Date: September 22, 1967
Creator: McCarthy, Eugene D. & Calvin, Kevin
Partner: UNT Libraries Government Documents Department

ORGANIC GEOCHEMICAL STUDIES. II. THE DISTRIBUTION OF ALIPHATICHYDROCARBONS IN ALGAE, BACTERIA, AND IN A RECENT LAKE SEDIMENT: APRELIMINARY REPORT

Description: The theory that algal oozes could give rise to oil shales is not a recent one. Evidence for this theory rests on the finding that algae have less cellulose and a correspondingly greater proportion of lipids than most plant material. In addition, the contemporary alga Botyrococcus is present in microscopic remains in some organic oozes. Since the algal ooze precursor theory rests primarily on geological and paleobotanical evidence, they have sought to complement this evidence by making a study of the constitutents of various genera of algae at the molecular level and comparing them with the organic constituents isolated and identified in the algal ooze from a Florida lake. They have analyzed the hydrocarbon constituents of four species of algae: the blue-greens, Nostoc and Anacystis, the green algae, Spirogyra and Chlorella.
Date: November 1, 1967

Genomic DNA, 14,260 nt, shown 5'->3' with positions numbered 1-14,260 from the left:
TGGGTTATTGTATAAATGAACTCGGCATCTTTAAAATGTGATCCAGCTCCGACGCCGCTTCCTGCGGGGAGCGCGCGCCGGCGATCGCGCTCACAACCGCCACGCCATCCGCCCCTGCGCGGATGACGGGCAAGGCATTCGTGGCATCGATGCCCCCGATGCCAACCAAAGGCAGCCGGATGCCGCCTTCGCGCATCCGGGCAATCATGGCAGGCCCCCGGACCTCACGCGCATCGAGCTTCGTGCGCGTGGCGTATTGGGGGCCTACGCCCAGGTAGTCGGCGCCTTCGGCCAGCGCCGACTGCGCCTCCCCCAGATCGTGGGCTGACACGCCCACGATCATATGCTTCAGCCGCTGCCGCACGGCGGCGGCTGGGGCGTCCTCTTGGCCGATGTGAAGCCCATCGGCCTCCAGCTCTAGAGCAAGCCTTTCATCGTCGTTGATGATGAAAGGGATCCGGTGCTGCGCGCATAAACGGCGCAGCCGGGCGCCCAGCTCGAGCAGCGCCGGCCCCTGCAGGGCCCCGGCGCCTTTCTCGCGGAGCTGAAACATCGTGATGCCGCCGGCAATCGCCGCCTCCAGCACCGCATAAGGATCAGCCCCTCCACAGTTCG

Creator: Han, Jerry; McCarthy, E.D.; Van Hoeven Jr., William; Calvin,Melvin & Bradley, W. H.
Partner: UNT Libraries Government Documents Department

PRODUCT ENERGY AND ANGULAR DISTIBUTIONS FROM THE REACTION OP N2+WITH ISOTOPIC HYDROGEN MOLECULES

Description: The energy and angular distributions of N{sub 2}H{sup +} and N{sub 2}D{sup +} formed when a beam of N+2 passes through a scattering cell containing H{sub 2}, D{sub 2}, or HD have been measured at relative kinetic energies ranging from 2.3 to 11.6 eV. From some experiments, intensity contour maps that show the complete product velocity vector distribution in the centre of mass system have been generated. Although backward recoil scattering occurs at all energies, most products are scattered forward in the centre of mass system. The shape and position of the forward scattered product peak are largely consistent with the stripping model modified to account for target motion.
Date: June 1, 1967
Creator: Gentry, W.R.; Gislason, E.A.; Lee, Yuan-tseh; Mahan, B.H. & Tsao,Chi-wing.
Partner: UNT Libraries Government Documents Department

IRRADIATION OF 3- SUBSTITUTED-2-PHENYLOXAZIRIDINES

Description: It was noted previously that 3-(p-dimethylamino)-2-phenyloxaziridine (I) and 3-(p-dimethylamino)-2-(m-nitrophenyl)oxaziridine were photosensitive. Further study on the irradiation (in a variety of solvents under nitrogen) of (I), 2,3-diphenyloxaziridine (II), and 3-(p-nitrophenyl)-2-phenyloxaziridine (III) indicates the major photoreaction to be cleavage to the aldehyde and an intermediate which forms aniline and azobenzene. There is also formed in the photolysis varying amounts of the corresponding anilide. A table provided gives the yields in three different solvents.
Date: August 30, 1967
Creator: Splitter, Janet S. & Calvin, Melvin.
Partner: UNT Libraries Government Documents Department